Article Text

PDF

Effect of the EndoBarrier Gastrointestinal Liner on obesity and type 2 diabetes: protocol for systematic review and meta-analysis of clinical studies
  1. Ulrich Rohde1,
  2. Nora Hedbäck1,2,
  3. Lise L Gluud1,
  4. Tina Vilsbøll1,
  5. Filip K Knop1,2
  1. 1Diabetes Research Division, Department of Medicine, Copenhagen University Hospital Gentofte, Hellerup, Denmark
  2. 2Department of Biomedical Sciences, Faculty of Health Sciences, University of Copenhagen, Copenhagen, Denmark
  1. Correspondence to Dr Filip K Knop; filipknop{at}dadlnet.dk

Abstract

Introduction Obese patients with type 2 diabetes undergoing bariatric surgery experience significant and lasting weight loss and improved glycaemic control. However, bariatric surgical procedures such as Roux-en-Y gastric bypass are irreversible and associated with considerable short-term and long-term risks. The EndoBarrier Gastrointestinal Liner or duodenal-jejunal bypass sleeve (DJBS) is a fully reversible procedure that has been developed to treat obesity and type 2 diabetes. We aim to perform a systematic review and meta-analysis of safety and efficacy of DJBS.

Methods and analyses A systematic review with meta-analysis (as per the preferred reporting items for systematic reviews and meta-analyses) of randomised controlled trials of the device (vs no intervention, sham and/or low-calorie diet) will be performed. Primary endpoints include change in body weight and glycated haemoglobin and safety. Secondary endpoints constitute changes in other glycaemic parameters and blood lipids and the proportion of patients discontinuing antidiabetic medication. MEDLINE, EMBASE, The Cochrane Library and Science Citation Index will be sought electronically along with manual searches. The primary meta-analysis will use random effects models due to an expected intertrial heterogeneity. Fixed effect meta-analysis will be executed to assess the impact of small trials. Dichotomous data will be analysed using risk difference and continuous data using weighted mean differences, both with 95% CIs.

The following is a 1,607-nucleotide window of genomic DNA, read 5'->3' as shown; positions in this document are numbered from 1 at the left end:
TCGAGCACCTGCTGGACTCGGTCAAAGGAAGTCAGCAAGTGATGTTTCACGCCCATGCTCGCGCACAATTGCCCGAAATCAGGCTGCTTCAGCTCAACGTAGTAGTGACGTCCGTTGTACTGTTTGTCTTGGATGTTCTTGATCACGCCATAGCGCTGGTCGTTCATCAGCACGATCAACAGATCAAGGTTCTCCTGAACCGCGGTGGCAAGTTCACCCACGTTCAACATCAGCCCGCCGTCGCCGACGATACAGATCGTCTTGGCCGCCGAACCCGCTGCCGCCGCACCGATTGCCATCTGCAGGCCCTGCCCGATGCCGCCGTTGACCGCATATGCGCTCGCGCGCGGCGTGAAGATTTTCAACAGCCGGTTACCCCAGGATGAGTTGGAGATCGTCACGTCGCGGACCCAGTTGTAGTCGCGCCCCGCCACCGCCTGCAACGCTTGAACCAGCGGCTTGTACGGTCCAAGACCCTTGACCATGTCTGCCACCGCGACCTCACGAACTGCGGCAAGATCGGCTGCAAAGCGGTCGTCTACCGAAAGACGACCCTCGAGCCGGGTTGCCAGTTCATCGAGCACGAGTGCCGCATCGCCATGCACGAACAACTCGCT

Ethics and dissemination The study will describe the impact of DJBS on obesity and type 2 diabetes and possibly contribute to clinical decision-making. The results of this study will be disseminated by peer-reviewed publication and scientific presentations.

Registration PROSPERO CRD42013004819

  • DIABETES & ENDOCRINOLOGY

This is an Open Access article distributed in accordance with the Creative Commons Attribution Non Commercial (CC BY-NC 3.0) license, which permits others to distribute, remix, adapt, build upon this work non-commercially, and license their derivative works on different terms, provided the original work is properly cited and the use is non-commercial. See: http://creativecommons.org/licenses/by-nc/3.0/

Statistics from Altmetric.com

Article summary

Strength and limitations of this study

  • Our group has great experience in conducting a systematic review with meta-analysis.

  • This study may help guide clinical decision-making and procure better treatment of obesity and type 2 diabetes.

  • Small studies with high heterogeneity and varying quality may be this study's limitation.

Introduction

Lack of physical exercise and excess nutrient intake constitute important factors leading to obesity and overweight. Worldwide, more than 1.4 billion adults (≥20 years old) are overweight with a body mass index (BMI) ≥25 kg/m2. Of these, approximately 500 million adults are obese (BMI ≥30 kg/m2). WHO estimates that the number of obese persons has doubled since 1980.1 Overweight and obesity are risk factors that increase the risk of cardiovascular disease, musculoskeletal disorders, cancer, type 2 diabetes and premature death. Dietary treatments are ineffective in the long-term treatment of overweight and obesity and the current antiobesity medications are few and largely ineffective.2 In contrast, bariatric surgery has proven effective—also in the longer term—and leads to an improved glucose homoeostasis. Patients with type 2 diabetes undergoing bariatric surgery experience improved glycaemic control or remission of diabetes, reducing or even eliminating their need for medication.3